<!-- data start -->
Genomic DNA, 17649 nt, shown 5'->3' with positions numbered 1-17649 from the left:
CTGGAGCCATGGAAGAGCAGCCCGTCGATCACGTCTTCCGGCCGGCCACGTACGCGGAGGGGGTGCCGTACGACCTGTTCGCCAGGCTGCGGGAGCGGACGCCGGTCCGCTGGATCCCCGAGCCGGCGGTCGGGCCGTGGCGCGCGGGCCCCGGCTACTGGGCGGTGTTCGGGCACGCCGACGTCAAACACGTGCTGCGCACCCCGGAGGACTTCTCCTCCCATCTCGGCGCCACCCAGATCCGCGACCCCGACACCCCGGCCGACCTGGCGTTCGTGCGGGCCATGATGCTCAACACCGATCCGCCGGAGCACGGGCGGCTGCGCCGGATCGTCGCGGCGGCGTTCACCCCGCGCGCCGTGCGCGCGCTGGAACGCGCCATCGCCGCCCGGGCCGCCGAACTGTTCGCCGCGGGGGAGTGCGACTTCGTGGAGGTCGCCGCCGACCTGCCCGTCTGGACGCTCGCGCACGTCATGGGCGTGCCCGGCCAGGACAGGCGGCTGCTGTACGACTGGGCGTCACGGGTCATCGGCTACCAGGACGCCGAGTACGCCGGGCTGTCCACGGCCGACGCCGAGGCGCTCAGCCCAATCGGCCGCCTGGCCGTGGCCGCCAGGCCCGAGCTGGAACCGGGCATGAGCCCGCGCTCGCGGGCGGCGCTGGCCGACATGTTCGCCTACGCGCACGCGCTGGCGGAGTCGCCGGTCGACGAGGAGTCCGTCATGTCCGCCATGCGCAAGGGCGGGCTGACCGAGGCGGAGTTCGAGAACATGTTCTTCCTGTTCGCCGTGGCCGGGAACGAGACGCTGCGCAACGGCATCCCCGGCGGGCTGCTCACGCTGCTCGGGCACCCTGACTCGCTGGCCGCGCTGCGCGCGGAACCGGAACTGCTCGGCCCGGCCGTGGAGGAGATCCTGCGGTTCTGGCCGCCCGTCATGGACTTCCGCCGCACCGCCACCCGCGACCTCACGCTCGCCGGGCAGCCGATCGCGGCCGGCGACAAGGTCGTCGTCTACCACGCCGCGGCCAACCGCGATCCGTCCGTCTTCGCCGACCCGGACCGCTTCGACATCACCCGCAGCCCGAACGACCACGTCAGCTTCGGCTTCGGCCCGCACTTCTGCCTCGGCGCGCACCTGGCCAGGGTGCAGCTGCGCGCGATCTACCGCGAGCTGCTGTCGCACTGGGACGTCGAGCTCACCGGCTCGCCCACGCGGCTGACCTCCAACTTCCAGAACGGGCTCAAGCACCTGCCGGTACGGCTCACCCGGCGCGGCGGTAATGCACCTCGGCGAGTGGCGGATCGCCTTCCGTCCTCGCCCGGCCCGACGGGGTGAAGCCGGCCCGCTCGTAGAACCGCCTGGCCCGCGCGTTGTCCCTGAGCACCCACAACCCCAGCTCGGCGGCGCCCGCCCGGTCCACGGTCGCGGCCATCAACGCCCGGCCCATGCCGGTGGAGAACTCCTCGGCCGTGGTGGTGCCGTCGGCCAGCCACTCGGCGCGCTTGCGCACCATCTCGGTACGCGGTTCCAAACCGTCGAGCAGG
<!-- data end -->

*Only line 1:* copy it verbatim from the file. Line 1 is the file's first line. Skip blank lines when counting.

Genomic DNA, 17649 nt, shown 5'->3' with positions numbered 1-17649 from the left: